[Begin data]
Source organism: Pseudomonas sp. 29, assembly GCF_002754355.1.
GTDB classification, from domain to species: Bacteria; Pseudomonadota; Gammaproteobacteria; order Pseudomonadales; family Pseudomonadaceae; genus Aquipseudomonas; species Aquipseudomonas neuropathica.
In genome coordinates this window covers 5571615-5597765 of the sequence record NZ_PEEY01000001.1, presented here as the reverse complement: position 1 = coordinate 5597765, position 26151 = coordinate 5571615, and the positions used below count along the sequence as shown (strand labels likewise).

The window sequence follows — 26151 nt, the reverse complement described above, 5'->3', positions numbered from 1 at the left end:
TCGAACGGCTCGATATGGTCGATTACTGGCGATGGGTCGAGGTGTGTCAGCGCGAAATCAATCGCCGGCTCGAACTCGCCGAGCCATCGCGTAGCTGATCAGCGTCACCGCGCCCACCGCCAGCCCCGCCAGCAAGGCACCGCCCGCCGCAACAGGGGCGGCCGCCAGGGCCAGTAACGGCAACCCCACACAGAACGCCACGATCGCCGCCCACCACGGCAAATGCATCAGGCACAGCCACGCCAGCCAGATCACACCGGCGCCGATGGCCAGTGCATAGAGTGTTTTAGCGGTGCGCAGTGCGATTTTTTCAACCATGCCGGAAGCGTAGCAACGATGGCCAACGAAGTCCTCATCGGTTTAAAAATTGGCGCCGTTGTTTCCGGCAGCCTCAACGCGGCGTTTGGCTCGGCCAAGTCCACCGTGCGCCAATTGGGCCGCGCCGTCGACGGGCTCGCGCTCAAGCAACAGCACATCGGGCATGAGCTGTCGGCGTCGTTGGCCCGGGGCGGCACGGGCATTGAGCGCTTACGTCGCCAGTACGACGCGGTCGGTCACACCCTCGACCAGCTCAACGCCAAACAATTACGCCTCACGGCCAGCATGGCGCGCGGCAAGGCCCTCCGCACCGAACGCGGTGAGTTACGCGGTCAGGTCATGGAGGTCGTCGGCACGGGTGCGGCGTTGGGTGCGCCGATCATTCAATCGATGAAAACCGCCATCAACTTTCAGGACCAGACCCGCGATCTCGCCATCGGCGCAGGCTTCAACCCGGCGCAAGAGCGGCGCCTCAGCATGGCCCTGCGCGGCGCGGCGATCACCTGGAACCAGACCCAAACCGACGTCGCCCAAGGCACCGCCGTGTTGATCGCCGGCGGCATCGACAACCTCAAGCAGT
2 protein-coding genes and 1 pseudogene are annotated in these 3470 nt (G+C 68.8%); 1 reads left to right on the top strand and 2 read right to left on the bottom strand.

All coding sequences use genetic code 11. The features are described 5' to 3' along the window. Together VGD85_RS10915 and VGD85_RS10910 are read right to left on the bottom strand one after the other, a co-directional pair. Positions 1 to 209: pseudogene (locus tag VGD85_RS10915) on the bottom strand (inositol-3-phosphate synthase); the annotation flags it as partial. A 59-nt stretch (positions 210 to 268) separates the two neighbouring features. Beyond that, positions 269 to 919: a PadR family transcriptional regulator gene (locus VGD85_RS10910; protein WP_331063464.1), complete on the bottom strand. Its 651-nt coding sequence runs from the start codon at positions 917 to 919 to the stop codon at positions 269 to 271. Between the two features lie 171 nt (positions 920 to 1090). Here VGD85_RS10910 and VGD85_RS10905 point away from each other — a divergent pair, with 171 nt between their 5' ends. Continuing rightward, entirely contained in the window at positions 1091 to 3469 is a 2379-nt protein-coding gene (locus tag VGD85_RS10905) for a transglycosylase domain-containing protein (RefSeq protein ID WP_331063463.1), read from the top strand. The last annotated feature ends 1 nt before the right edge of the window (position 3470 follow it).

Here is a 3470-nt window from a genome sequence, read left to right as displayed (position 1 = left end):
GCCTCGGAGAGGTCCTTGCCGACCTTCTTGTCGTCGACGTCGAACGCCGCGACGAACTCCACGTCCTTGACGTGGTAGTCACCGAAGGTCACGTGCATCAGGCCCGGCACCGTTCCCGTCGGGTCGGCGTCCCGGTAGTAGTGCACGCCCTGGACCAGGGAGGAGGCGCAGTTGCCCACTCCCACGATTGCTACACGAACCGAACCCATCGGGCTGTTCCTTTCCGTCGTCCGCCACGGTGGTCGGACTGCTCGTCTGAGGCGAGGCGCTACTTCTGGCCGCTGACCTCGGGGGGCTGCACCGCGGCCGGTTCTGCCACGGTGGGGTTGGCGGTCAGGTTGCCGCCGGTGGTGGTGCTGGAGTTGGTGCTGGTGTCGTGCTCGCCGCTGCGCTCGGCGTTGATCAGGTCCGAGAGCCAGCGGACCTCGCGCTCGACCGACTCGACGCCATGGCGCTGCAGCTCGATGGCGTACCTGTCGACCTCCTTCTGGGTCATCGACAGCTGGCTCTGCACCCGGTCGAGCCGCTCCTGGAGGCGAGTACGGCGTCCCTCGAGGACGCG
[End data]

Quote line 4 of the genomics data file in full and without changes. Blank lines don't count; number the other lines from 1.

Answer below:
The window sequence follows — 26151 nt, the reverse complement described above, 5'->3', positions numbered from 1 at the left end: